• Shigeichi Negishi, a Japanese engineer, created the first karaoke-like machine in 1967, using 8-track tapes and booklets for the lyrics. However, he was not successful in distributing his "Sparko Box" machines. 
  • Then, in the early 1970s, a Japanese musician, Daisuke Inoue, marketed tape machines, taped music, and amplifiers to bars to accompany regular people who wanted to get up on stage and sing, and his karaoke business model took off. 
  • Japan produces the most robotics globally. The ASIMO is a human-like robot created by Japanese engineers of Honda Motor Company in 2000. The acronym stands for Advanced Step in Innovative Mobility.
  • Sumo wrestling is Japan's national sport, and like sumo, other martial arts originated in Japan, including karate, judo, kendo, jujutsu, and aikido. Western sports such as baseball, basketball, and soccer are also popular.
  • Since the 8th century, Coming of Age Day has been a holiday to celebrate a young person reaching the age of maturity—20 years old in Japan. Their special day serves to encourage them as they realize their adulthood. 
  • The Japanese tea ceremony is considered a traditional art in Japan, and some practice it as a hobby to share with family and friends. Tea was brought to Japan from China in the 9th century by a Buddhist monk. It is said that the ritual of drinking green tea began as a way for the monks to keep awake during meditation.
  • Japan has about four million vending machines, the highest per capita worldwide. The machines sell everything from hotdogs to underwear and soup to umbrellas!
  • In addition to sushi, other Japanese dishes include "soba" (thin buckwheat noodles), "teriyaki" (broiled or grilled seafood or meat with a soy sauce glaze), "tempura" (battered and deep-fried seafood, meat, and veggies), and yakitori (skewered grilled chicken).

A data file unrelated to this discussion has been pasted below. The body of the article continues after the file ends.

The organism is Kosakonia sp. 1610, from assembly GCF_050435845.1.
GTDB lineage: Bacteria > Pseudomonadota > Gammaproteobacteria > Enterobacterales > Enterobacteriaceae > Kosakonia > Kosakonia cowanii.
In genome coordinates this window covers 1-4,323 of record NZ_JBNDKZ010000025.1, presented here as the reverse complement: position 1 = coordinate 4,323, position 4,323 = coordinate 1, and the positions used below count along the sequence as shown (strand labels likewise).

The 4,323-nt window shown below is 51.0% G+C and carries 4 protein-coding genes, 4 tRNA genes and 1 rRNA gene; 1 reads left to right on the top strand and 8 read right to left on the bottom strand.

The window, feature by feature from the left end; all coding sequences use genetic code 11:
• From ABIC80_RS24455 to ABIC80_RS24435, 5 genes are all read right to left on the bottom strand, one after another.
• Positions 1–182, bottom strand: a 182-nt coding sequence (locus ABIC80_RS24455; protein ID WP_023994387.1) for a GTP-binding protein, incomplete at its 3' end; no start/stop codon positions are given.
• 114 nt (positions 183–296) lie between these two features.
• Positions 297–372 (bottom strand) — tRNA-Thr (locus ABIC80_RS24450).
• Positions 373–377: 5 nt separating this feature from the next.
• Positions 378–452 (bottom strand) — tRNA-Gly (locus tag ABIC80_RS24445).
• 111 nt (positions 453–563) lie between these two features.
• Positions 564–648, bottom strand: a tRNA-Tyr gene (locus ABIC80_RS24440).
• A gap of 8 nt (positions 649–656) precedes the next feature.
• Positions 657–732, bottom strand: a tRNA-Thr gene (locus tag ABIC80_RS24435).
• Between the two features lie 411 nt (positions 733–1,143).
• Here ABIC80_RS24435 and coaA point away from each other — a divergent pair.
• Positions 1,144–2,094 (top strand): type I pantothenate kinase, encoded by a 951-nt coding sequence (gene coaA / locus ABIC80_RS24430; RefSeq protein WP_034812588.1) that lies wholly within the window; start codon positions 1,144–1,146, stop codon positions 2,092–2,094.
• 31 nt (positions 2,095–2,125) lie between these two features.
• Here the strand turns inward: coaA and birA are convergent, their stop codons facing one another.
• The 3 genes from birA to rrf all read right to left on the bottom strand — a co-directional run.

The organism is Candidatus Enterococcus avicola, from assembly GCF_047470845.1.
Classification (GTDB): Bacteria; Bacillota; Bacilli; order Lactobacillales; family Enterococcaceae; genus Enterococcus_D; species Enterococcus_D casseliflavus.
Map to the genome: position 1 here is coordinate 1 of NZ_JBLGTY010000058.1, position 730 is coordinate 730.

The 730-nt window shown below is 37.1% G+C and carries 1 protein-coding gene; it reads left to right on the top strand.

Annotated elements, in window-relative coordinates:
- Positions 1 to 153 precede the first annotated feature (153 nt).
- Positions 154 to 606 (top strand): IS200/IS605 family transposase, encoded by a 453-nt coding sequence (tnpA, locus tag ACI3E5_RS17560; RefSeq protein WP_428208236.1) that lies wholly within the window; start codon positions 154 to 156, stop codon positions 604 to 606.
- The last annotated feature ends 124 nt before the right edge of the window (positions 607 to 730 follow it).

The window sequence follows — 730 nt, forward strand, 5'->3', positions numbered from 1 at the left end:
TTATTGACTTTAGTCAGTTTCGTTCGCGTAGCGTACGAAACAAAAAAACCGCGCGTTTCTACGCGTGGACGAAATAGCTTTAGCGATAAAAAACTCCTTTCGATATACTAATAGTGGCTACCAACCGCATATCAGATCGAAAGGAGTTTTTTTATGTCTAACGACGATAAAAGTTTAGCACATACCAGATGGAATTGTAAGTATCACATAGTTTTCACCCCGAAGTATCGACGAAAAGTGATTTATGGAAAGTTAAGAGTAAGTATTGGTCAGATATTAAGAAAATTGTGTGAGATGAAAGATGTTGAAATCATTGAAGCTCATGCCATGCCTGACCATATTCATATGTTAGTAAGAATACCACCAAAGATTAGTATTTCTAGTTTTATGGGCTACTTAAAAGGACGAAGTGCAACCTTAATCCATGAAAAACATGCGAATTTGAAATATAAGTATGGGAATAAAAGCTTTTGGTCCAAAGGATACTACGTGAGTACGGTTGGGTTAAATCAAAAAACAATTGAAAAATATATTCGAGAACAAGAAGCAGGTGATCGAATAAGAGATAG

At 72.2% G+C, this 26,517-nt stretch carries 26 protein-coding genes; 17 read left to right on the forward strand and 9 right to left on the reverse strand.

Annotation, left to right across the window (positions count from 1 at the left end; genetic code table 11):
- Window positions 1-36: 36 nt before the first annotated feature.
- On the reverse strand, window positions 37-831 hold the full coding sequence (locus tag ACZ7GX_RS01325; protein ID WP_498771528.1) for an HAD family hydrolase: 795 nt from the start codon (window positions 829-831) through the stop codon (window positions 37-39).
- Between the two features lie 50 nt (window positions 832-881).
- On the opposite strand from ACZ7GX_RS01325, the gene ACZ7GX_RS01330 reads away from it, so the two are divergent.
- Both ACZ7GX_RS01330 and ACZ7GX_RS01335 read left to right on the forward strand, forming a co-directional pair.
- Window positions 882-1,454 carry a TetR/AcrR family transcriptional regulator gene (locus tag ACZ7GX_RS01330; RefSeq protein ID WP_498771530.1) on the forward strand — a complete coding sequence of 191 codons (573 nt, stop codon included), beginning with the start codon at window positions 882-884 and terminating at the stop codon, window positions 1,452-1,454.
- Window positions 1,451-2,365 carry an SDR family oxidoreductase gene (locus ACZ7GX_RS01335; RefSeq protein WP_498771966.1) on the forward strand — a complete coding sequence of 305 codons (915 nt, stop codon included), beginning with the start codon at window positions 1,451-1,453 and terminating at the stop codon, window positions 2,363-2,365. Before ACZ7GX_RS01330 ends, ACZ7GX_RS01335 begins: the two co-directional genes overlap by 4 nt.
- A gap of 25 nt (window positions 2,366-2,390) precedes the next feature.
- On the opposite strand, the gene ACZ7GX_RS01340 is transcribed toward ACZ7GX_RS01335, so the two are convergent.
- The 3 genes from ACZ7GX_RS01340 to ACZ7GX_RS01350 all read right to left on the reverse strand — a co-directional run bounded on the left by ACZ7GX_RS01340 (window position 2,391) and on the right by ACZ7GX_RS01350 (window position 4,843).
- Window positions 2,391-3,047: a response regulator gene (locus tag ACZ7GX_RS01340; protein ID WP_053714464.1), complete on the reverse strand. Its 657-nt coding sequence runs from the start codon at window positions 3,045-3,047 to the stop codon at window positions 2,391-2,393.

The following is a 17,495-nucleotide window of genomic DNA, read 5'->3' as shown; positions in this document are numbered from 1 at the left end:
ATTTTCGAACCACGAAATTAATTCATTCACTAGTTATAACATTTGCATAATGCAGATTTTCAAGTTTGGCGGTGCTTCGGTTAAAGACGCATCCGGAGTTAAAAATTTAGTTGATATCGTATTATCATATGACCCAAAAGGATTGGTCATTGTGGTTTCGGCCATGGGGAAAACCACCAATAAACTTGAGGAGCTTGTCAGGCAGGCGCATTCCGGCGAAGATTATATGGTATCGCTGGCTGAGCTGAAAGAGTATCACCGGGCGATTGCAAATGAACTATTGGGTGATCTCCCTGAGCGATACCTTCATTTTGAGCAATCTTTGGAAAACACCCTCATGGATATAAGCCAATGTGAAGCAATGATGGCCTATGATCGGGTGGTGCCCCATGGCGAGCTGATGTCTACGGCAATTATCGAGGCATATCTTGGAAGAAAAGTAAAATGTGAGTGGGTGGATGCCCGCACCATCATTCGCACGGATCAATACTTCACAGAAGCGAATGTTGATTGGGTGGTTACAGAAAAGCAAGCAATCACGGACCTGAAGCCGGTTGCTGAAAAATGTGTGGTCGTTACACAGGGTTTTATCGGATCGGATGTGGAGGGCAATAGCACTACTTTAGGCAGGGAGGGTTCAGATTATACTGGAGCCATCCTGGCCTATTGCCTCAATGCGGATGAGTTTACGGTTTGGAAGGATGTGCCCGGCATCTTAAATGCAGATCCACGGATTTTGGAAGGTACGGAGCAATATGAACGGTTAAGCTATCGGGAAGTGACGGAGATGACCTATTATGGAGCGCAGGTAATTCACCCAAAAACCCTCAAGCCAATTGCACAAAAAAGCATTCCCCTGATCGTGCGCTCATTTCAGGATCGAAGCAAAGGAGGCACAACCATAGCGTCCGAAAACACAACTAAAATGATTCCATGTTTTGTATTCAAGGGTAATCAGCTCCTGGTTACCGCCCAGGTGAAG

• Many kids and adults enjoy bento boxes, which are lunch boxes filled with sushi and other snacks. Bento boxes are an experience with texture, shapes, and flavors!

What's It Like to Be a Kid in Japan?

  • Most school children in Japan wear uniforms, and their school breaks are shorter than in other countries. 
  • Kids have to learn 1,026 basic kanji characters by the time they finish sixth grade.
  • Parents and schools teach kids to respect their elders, teachers, and each other.
  • Primary school kids eat lunch together in their classrooms. A few students are assigned to get the lunches, serve them to their classmates, and return the dirty dishes to the school kitchen. Every student prepares themselves for lunch by cleaning their desks and washing their hands. In some schools they even put on a lunch uniform—a white garment and hat—to protect their clothes.
  • Some of the sports and martial arts kids participate in are baseball, soccer, swimming, judo, kendo, and karate.
  • School lunch may consist of rice or noodles, soup, fish or meat, fruit, salad, a cup of tea, and always a bottle or carton of milk.  
  • Two popular sweet treats kids in Japan like are "mochi," a molded cake made of rice, sugar, cornstarch, and water, sometimes with a sweet red bean filling, and "Pocky," a brand of chocolate-coated biscuit sticks.

The Yolk's On You

What's Jar Jar Binks' favorite soup? 

Miso soup!

THYME for a Laugh

What did one bowl of soup say to another bowl of soup? 

"You make miso happy!"

The Yolk's On You

What do you call a cow that doesn’t give milk?

A milk dud!

THYME for a Laugh

What does an invisible man drink?

Evaporated milk!

That's Berry Funny

How do you make a milkshake?

Give a cow a pogo stick!

Lettuce Joke Around

What did mama cow say to baby calf?

It’s pasture bedtime.

The Yolk's On You

Why does milk turn into yogurt when you take it to a museum?

Because it becomes cultured!

That's Berry Funny

Why does a milking stool have only three legs?

Because the cow has the udder!

The Yolk's On You

What is the only food that you are allowed to play with? 

Yo-Yo Gurt!